South Newton  Wiltshire


In 1870-72, John Marius Wilson's Imperial Gazetteer of England and Wales described South Newton like this:

NEWTON (South), a village and a parish in Wilton district, Wilts. The village stands on the river Wiley, adjacent to the Salisbury, Westbury, and Bath railway, 1 mile S S E of Wishford r. station, and 2¼ N by W of Wilton. The parish includes the tythings of Burdens-Ball, Chilhampton, Stoford, Ugford, and Little Wishford; and its post town is Wilton, under Salisbury. ...

Acres, 3, 370. Real property, with Great Wishford and Avon, £6, 880. Rated property of S. N. alone, £4, 515. Pop., 717. Houses, 125. The property is divided among a few. The living is a vicarage in the diocese of Salisbury. Value, £221. Patron, the Earl of Pembroke. The church was variously Norman, transition Norman, early English, and perpendicular; went into a ruinous condition; was rebuilt throughout the N side, in the early English style, in 1862; was restored, throughout the S side, with preservation of the original features, in the same year; has a tower and a S porch, then built; and retains an old three-light E window, now filled with stained glass. There are a national school, charities £10, and the Wilton workhouse; and the last has a handsome chapel, erected in 1864.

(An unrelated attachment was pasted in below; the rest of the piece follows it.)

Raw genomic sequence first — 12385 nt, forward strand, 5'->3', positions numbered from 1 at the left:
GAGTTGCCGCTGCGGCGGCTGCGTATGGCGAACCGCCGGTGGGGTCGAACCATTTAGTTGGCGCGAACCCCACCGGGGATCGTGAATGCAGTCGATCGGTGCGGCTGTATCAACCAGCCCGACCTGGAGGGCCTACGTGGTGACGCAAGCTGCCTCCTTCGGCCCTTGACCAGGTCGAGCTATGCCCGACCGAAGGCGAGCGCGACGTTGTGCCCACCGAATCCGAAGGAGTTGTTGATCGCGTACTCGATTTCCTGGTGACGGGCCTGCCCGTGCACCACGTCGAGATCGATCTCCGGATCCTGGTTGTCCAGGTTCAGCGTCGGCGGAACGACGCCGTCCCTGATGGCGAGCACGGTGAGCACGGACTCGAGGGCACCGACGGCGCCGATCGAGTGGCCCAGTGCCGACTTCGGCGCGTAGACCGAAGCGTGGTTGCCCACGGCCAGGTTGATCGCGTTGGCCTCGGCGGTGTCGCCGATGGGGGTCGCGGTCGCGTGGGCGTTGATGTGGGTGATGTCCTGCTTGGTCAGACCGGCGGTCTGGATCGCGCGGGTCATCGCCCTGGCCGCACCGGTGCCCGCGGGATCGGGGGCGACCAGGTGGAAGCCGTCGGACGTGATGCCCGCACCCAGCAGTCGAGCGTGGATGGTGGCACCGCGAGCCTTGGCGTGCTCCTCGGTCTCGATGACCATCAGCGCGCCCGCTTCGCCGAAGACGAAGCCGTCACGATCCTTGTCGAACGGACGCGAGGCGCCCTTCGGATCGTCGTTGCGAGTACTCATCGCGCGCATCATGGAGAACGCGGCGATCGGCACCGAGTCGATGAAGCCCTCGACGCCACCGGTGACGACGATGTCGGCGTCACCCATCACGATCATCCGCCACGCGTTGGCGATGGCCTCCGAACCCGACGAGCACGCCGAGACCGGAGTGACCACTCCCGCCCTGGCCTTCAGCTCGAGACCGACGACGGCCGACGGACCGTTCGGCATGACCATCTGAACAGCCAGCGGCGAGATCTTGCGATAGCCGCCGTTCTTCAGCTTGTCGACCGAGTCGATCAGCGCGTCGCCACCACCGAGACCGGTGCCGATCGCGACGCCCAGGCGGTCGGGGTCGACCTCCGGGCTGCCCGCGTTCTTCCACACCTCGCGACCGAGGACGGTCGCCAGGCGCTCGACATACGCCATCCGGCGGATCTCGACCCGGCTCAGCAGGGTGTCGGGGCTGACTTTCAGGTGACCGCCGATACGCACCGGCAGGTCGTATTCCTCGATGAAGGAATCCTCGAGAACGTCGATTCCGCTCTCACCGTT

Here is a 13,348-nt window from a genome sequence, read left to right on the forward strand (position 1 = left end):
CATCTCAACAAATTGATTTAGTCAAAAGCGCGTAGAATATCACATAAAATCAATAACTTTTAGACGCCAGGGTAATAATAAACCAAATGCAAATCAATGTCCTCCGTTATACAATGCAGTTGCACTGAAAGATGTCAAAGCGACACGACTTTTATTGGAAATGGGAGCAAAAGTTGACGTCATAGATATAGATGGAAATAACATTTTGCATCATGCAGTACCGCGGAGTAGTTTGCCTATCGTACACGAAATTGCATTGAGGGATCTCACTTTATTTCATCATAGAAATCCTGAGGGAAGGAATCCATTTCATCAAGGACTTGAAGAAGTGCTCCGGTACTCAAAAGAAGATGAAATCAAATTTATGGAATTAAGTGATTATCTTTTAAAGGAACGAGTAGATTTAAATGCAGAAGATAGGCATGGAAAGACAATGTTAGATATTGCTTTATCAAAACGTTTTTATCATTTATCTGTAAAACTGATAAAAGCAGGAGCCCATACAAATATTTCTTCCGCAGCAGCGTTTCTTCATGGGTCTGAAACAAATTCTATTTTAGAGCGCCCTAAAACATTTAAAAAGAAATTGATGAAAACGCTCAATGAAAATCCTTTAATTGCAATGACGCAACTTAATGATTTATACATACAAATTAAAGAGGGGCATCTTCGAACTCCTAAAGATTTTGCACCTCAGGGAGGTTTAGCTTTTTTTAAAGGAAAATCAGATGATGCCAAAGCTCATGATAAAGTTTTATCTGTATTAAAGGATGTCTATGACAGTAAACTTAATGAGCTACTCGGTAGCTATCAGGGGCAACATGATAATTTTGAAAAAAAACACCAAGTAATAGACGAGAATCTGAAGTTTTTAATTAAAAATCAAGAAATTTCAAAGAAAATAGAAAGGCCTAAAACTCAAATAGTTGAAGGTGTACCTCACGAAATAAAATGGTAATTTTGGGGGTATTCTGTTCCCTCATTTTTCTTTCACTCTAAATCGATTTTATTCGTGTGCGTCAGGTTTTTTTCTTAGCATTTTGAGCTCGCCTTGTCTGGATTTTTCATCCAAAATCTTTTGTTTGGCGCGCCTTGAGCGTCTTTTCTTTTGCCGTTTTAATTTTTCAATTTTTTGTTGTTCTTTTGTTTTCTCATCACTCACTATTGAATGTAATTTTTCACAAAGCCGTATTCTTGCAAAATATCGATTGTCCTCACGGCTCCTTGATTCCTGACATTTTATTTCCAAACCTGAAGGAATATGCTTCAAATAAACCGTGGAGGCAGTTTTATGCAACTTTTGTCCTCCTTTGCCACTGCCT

South Newton through time

South Newton is now part of Salisbury district. Click here for graphs and data of how Salisbury has changed over two centuries. For statistics about South Newton itself, go to Units and Statistics.

How to reference this page:

GB Historical GIS / University of Portsmouth, History of South Newton, in Salisbury and Wiltshire | Map and description, A Vision of Britain through Time.


Date accessed: 21st June 2024

Not where you were looking for?

Click here for more detailed advice on finding places within A Vision of Britain through Time, and maybe some references to other places called "South Newton".